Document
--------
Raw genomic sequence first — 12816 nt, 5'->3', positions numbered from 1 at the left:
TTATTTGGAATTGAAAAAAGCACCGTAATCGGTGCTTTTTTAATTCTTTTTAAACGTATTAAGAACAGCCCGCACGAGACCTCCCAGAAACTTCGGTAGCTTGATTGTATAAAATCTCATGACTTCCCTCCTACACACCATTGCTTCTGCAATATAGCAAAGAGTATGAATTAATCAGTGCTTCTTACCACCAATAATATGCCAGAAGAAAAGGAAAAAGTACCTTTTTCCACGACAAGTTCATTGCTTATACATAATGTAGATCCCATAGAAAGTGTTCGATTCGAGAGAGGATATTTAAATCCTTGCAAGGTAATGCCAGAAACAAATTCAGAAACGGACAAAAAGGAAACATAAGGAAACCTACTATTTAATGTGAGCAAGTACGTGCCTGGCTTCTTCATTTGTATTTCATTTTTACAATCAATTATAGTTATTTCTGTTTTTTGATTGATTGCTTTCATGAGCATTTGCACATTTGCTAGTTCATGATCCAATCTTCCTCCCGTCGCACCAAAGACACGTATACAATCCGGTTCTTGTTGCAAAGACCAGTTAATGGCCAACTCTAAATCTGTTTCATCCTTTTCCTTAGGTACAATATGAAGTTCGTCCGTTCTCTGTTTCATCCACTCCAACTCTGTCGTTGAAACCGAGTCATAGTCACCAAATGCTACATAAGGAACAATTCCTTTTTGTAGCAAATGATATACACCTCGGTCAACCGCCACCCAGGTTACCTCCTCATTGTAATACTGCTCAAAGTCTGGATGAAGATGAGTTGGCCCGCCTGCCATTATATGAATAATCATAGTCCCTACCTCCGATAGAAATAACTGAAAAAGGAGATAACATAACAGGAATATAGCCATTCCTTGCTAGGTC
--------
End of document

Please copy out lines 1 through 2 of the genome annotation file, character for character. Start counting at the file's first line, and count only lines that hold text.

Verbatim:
Raw genomic sequence first — 12816 nt, 5'->3', positions numbered from 1 at the left:
TTATTTGGAATTGAAAAAAGCACCGTAATCGGTGCTTTTTTAATTCTTTTTAAACGTATTAAGAACAGCCCGCACGAGACCTCCCAGAAACTTCGGTAGCTTGATTGTATAAAATCTCATGACTTCCCTCCTACACACCATTGCTTCTGCAATATAGCAAAGAGTATGAATTAATCAGTGCTTCTTACCACCAATAATATGCCAGAAGAAAAGGAAAAAGTACCTTTTTCCACGACAAGTTCATTGCTTATACATAATGTAGATCCCATAGAAAGTGTTCGATTCGAGAGAGGATATTTAAATCCTTGCAAGGTAATGCCAGAAACAAATTCAGAAACGGACAAAAAGGAAACATAAGGAAACCTACTATTTAATGTGAGCAAGTACGTGCCTGGCTTCTTCATTTGTATTTCATTTTTACAATCAATTATAGTTATTTCTGTTTTTTGATTGATTGCTTTCATGAGCATTTGCACATTTGCTAGTTCATGATCCAATCTTCCTCCCGTCGCACCAAAGACACGTATACAATCCGGTTCTTGTTGCAAAGACCAGTTAATGGCCAACTCTAAATCTGTTTCATCCTTTTCCTTAGGTACAATATGAAGTTCGTCCGTTCTCTGTTTCATCCACTCCAACTCTGTCGTTGAAACCGAGTCATAGTCACCAAATGCTACATAAGGAACAATTCCTTTTTGTAGCAAATGATATACACCTCGGTCAACCGCCACCCAGGTTACCTCCTCATTGTAATACTGCTCAAAGTCTGGATGAAGATGAGTTGGCCCGCCTGCCATTATATGAATAATCATAGTCCCTACCTCCGATAGAAATAACTGAAAAAGGAGATAACATAACAGGAATATAGCCATTCCTTGCTAGGTC